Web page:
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Wednesday, 3 August 2011

The Question: Zen and Violence

written by Dennis O'Neil
pencils by Denys Cowan
inks by Rick Magyar
colours by Tatjana Wood
letters by Gaspar Saladino and Albert DeGuzman
Publisher: DC

What's It About?Vic Sage is an investigative reporter in corrupt and rotten Hub City, using his secret identity as the mysterious Question to further his television career. He is arrogant, selfish and reckless and one day he finds himself lying on the bottom of the river. One lucky rescue later he goes into training to become a better fighter so he can survive his return to Hub City and maybe even become a better hero in the process.

O'Neil and Cowan's The Question is a potent mix of mystery, violence and philosophy written in the noir manner.

What's Good About It?
What sets The Question apart from a lot of other comic series is its philosophical complexity. O'Neil is a writer who loves issues. Another of his series, Green Lantern And Green Arrow (reviewed here) dealt with the issues of race and class in 1970s America, and The Question is similarly issue-led.

Hub City is a place of urban decay and moral corruption. The mayor is a non-functioning alcoholic controlled by his advisers, the police are on the take to a man and even the hero of the piece often can't claim the moral high ground. In a sense the whole environment of Hub City is Vic's enemy and Vic is just a normal man blessed with neither superhuman power (like Superman) or massive wealth and resources (like Batman). He isn't even blessed with a clear conscience. The Question also departs from the conventions of superhero comics by treating violence as something that has tangible consequences. Everyone in this book is human: they will die if shot, their bones break, they can be debilitated by the level of pain they're in. This is far from the traditional level of power fantasy at which comicbook violence usually operates.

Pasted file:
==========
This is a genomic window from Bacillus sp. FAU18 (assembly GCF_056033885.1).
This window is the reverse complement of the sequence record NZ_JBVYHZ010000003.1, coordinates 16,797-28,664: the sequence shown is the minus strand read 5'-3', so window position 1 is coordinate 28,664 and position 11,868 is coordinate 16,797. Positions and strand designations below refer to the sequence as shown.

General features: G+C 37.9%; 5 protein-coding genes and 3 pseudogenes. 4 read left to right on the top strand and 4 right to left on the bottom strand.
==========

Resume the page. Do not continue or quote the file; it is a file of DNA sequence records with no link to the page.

That's the noir side of things dealt with so let's get to the real moneymaker of The Question: the philosophy. In place of the traditional “kid sidekick” Vic has Aristotle “Tot” Rodor, an aging PHD who acts as the hero's sounding board and as the source of much of the series' philosophy. This is a very literate series, more literate even than it seems from this collection (as we'll see in the What's Bad section). One of the best chapters in this book is the final one which deals with the story's fallout from the perspective of the ordinary citizens of Hub City and the feeling of impotence one person, even the hero, can feel in the face of chaos.

Zen And Violence isn't much for the spectacular set-pieces of superhero comics but it more than makes up for it with solid characters and the depth of its storytelling.

What's Bad About It?There is an utterly pointless appearance by Batman in this book. He flounces into the story, growls out some passive-aggressive advice at Vic and flounces out again. At the time this was a good marketing ploy to shift issues of a new and untried series but in hindsight it is a massive disruption to the plot that doesn't even fit the tone of the series.

There is also an unfortunate omission from the material collected in this book. O'Neil is a very well-read writer and he even wrote philosophy reading lists that were published in the letters pages so the readers could bone up on the ideas that went into the story. Sadly the lists weren't included in the collected editions, though I'm sure they exist on the internet somewhere.

What's the Art Like?
Hub City being such a dark and terrible place Denys Cowan and Rick Magyar's art is big on shadows: deep black voids in the world and the smaller bits of hatching that introduce shadow to everything.

Much of the book is drawn in this style: atmospheric backgrounds framing two people in conversation. The Question largely does away with the flashier aspects of comics: the colourful costumes, the magic superpowers, the spaceships and zappy ray guns. This book has to stand more on its characters and so real effort had to go into making the visual aspect of the series as interesting as the dialogue because if it wasn't then it begs the question: why not just write a book?

It's all about mood. This example here: shadows, smoke, darkness and fear. The art tells more than just the basic visual information of setting and set dressing, it's used to inform the reader of as much emotional as possible.

Fight scenes draw the eye to the action by largely removing the backgrounds so nothing is left but the physical choreography. The only background detail on this page is the snowman behind the girl being kidnapped, a symbol of the child's innocence against the innocence-shattering horror of her kidnapping.

Other InformationThe Question: Zen and Violence (ISBN 978-1-4012-1579-8) retails for £12.99 and is available from Amazon here.

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